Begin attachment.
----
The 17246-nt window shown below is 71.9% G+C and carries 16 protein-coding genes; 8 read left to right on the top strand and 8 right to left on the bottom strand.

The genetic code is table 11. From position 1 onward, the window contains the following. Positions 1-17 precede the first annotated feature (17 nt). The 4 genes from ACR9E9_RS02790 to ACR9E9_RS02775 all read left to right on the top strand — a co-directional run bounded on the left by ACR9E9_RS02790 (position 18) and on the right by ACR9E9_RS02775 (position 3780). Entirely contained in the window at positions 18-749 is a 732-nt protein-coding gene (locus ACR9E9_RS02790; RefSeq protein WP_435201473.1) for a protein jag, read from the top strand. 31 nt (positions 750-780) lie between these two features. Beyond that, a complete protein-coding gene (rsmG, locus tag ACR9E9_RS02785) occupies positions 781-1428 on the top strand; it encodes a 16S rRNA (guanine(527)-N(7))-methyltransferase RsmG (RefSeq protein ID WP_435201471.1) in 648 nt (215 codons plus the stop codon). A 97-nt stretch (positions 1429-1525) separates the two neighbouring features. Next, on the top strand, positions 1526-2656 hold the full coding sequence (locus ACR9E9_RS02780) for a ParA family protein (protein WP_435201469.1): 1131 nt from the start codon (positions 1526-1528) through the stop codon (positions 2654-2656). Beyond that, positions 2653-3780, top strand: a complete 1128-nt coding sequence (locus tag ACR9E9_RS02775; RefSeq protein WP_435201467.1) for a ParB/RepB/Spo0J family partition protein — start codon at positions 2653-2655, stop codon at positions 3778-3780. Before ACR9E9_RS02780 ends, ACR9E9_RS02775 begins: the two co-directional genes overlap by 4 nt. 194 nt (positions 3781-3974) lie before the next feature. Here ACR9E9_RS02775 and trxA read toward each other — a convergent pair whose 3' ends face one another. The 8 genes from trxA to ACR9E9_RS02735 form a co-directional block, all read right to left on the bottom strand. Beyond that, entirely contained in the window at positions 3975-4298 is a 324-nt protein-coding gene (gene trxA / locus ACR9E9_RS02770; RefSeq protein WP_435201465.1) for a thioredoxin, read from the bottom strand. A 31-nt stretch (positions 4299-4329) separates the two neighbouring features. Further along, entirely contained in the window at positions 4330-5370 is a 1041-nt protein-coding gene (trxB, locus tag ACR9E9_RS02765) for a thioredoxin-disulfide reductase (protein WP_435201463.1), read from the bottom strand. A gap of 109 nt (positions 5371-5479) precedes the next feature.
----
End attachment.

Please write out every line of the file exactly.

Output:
The 17246-nt window shown below is 71.9% G+C and carries 16 protein-coding genes; 8 read left to right on the top strand and 8 right to left on the bottom strand.

The genetic code is table 11. From position 1 onward, the window contains the following. Positions 1-17 precede the first annotated feature (17 nt). The 4 genes from ACR9E9_RS02790 to ACR9E9_RS02775 all read left to right on the top strand — a co-directional run bounded on the left by ACR9E9_RS02790 (position 18) and on the right by ACR9E9_RS02775 (position 3780). Entirely contained in the window at positions 18-749 is a 732-nt protein-coding gene (locus ACR9E9_RS02790; RefSeq protein WP_435201473.1) for a protein jag, read from the top strand. 31 nt (positions 750-780) lie between these two features. Beyond that, a complete protein-coding gene (rsmG, locus tag ACR9E9_RS02785) occupies positions 781-1428 on the top strand; it encodes a 16S rRNA (guanine(527)-N(7))-methyltransferase RsmG (RefSeq protein ID WP_435201471.1) in 648 nt (215 codons plus the stop codon). A 97-nt stretch (positions 1429-1525) separates the two neighbouring features. Next, on the top strand, positions 1526-2656 hold the full coding sequence (locus ACR9E9_RS02780) for a ParA family protein (protein WP_435201469.1): 1131 nt from the start codon (positions 1526-1528) through the stop codon (positions 2654-2656). Beyond that, positions 2653-3780, top strand: a complete 1128-nt coding sequence (locus tag ACR9E9_RS02775; RefSeq protein WP_435201467.1) for a ParB/RepB/Spo0J family partition protein — start codon at positions 2653-2655, stop codon at positions 3778-3780. Before ACR9E9_RS02780 ends, ACR9E9_RS02775 begins: the two co-directional genes overlap by 4 nt. 194 nt (positions 3781-3974) lie before the next feature. Here ACR9E9_RS02775 and trxA read toward each other — a convergent pair whose 3' ends face one another. The 8 genes from trxA to ACR9E9_RS02735 form a co-directional block, all read right to left on the bottom strand. Beyond that, entirely contained in the window at positions 3975-4298 is a 324-nt protein-coding gene (gene trxA / locus ACR9E9_RS02770; RefSeq protein WP_435201465.1) for a thioredoxin, read from the bottom strand. A 31-nt stretch (positions 4299-4329) separates the two neighbouring features. Further along, entirely contained in the window at positions 4330-5370 is a 1041-nt protein-coding gene (trxB, locus tag ACR9E9_RS02765) for a thioredoxin-disulfide reductase (protein WP_435201463.1), read from the bottom strand. A gap of 109 nt (positions 5371-5479) precedes the next feature.